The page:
Vaping myths have been all over the media recently as it has become the most commonly used nicotine alternative. In this blog, we take a look at six vaping myths and debunk them by stating the facts.
1. Vaping Nicotine is Just as Harmful as Smoking
Although nicotine is addictive, research proves that it poses minimal risk of harm to health. The dangerous part about smoking cigarettes is mainly the thousands of chemicals embedded in combustible tobacco.
No combustion occurs in a vape device and it does not contain additives such as tar and carbon monoxide. This does not mean we are saying that vaping is entirely risk-free, however the Public Health of England (PHE) states that vaping is 95% safer than smoking.
2. Second-Hand Vapour is Harmful
The harmful effects of cigarettes are witnessed with second-hand smoking as it is more prominent in enclosed spaces. We have seen the dangers of cigarettes, especially when permitted indoors and the increase of non-smokers diagnosed with chronic obstructive pulmonary disease. This has led the government to prohibit indoor smoking in public places such as bars, clubs and places of work.
The question of whether second-hand vapour would impose the same harmful effects came about when non-smokers had concerns about the vapour being more visible. The PHE reviewed their evidence in 2018 and stated there had been ‘no identified health risks caused by passive vaping’. However, everyone’s urged to follow rules set by establishments which prohibit vaping and smoking.
3. Vaping Doesn’t Help People Quit Smoking
Vaping is a smoking cessation tool similar to nicotine patches, gums, toothpicks and lozenges. Its expected for vaping to be met with scepticism about whether it can help them cut down or quit smoking, as it is still a relatively new concept.
An accumulation of evidence reveals that vaping is one of the most effective alternatives. A trial done by the NIHR in 2019 found vaping was twice as effective at helping participants quit smoking when compared to traditional nicotine alternatives.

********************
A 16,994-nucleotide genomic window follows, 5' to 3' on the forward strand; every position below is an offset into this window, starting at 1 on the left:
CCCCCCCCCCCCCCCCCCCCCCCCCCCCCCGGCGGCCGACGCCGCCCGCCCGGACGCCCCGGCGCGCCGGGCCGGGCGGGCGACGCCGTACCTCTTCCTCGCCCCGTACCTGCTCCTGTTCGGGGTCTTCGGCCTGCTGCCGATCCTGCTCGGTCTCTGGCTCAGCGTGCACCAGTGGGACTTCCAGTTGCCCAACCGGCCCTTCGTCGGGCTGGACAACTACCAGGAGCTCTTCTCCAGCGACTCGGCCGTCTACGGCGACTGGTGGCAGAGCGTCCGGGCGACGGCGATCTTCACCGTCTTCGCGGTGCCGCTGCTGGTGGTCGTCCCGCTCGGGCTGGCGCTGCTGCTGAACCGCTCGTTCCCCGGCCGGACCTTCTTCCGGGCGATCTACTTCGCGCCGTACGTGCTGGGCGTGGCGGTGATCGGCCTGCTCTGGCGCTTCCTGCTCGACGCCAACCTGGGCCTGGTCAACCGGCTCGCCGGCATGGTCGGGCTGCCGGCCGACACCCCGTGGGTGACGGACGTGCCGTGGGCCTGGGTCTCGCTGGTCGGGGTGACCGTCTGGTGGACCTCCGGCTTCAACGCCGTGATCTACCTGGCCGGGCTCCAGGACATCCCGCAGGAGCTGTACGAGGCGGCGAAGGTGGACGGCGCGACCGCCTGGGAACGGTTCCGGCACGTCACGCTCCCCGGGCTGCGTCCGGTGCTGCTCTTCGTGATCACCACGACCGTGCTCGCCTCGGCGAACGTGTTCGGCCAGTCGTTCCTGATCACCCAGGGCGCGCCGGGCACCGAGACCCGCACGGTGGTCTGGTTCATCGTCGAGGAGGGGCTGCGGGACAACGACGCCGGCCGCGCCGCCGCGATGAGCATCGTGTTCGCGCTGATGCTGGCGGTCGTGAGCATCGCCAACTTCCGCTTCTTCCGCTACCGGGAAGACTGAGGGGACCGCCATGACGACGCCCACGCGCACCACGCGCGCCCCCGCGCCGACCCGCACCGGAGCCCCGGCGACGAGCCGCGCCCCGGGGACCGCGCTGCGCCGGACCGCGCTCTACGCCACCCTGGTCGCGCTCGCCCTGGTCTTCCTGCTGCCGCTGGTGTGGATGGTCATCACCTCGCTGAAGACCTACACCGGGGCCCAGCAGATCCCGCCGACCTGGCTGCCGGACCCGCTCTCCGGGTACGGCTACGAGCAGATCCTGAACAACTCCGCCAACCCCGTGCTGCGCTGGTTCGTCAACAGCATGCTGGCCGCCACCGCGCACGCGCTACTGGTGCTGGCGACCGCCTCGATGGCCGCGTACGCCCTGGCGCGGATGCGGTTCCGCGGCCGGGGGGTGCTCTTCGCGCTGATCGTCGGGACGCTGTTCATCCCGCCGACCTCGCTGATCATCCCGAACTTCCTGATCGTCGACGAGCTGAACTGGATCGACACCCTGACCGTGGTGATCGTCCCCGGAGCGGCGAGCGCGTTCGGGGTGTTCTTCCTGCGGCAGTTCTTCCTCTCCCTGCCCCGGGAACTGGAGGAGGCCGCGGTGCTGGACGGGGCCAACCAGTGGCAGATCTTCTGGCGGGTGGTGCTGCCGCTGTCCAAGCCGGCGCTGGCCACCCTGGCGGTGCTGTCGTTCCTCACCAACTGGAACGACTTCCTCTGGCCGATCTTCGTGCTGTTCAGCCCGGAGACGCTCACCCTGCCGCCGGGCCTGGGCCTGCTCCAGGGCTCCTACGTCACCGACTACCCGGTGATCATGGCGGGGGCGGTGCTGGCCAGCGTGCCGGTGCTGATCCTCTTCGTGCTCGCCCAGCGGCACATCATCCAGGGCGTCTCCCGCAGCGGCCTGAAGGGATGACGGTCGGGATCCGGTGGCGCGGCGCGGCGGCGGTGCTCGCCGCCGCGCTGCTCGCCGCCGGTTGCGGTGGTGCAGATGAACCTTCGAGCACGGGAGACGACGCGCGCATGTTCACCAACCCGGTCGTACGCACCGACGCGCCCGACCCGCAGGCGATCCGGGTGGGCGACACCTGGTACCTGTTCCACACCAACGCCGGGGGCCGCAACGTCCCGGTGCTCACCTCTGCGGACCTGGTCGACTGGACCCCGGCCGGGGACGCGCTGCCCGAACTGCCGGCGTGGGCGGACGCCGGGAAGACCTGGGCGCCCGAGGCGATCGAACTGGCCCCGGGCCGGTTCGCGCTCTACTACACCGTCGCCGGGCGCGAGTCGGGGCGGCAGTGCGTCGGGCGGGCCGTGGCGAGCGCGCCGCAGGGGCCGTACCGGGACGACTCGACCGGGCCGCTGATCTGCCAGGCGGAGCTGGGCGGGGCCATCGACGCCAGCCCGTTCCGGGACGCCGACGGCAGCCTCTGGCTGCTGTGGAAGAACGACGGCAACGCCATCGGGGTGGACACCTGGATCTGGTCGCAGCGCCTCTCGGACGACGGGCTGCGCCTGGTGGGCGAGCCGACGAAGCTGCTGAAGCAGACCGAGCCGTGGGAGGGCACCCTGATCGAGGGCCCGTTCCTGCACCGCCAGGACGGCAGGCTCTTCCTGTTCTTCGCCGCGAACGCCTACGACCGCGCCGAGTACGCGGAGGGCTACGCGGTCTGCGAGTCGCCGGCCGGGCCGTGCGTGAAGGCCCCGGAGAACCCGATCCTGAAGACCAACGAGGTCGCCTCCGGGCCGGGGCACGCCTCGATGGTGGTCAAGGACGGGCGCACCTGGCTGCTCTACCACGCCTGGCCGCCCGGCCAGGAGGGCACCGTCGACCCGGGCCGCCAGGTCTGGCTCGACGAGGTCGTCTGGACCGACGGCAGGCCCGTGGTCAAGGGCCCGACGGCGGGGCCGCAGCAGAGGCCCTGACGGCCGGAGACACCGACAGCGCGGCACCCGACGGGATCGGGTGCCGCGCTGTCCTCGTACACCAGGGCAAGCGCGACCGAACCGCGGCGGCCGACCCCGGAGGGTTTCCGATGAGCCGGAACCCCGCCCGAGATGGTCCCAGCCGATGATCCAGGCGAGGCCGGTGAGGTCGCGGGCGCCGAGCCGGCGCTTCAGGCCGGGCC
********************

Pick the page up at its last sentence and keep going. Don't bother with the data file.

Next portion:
4. Vaping Leads to Smoking
The introduction of vaping as a smoking cessation tool, it is natural for it to be met with scepticism. However, despite its proven success as a smoking cessation tool, a minority of young people that get into vaping first can switch to smoking out of curiosity.
How Does This Debunk the Vaping Myths Around This?
The PHE’s evidence review in 2018 found that only a few young people who were never smokers went into vaping. The PHE have concluded that vaping does not seem to affect the long-term decline in smoking amongst young people in the UK. Researchers also found that the most common reason people get into vaping was to quit smoking.
The PHE also conducted an evidence review in 2021, this review revealed that the rate of vaping and smoking among young people in England appear to have stayed the same throughout the recent years. The result urges the vaping industry to closely monitor this by preventing underage access to these products and not attempt to market our products to non-smokers.
5. Vaping Products Are Not Regulated or Tested
When vaping was first introduced, there were a few restrictions in place. However, the climate around vaping has drastically changed. Today, the regulation and monitoring of vaping products happens in all major markets with the introduction of the Tobacco Products Directive in the EU as well as the Tobacco and Related Products Regulations in the UK.
Local governments have the option of implementing additional restrictions. The TRPR requires all vape manufacturers to notify and test their products with the Medicines and Healthcare products Regulatory Agency.
6. Vaping Gives You Popcorn Lung
One of the most longstanding vaping myths! In the early days of vaping, old e-liquids contained a chemical compound called diacetyl which was commonly found in custard flavours. The use of diacetyl was to give the e-liquid a buttery texture.
This chemical compound associates with a serious lung disease, Bronchiolitis Obliterans, commonly seen in popcorn factory workers. Even if the concentration was minimal in these e-liquids, it still posed a slight risk of ‘popcorn lung’ in vapers. This led the UK government to prohibit use of diacetyl in e-liquid. You would not see it used in the e-liquid manufactured today.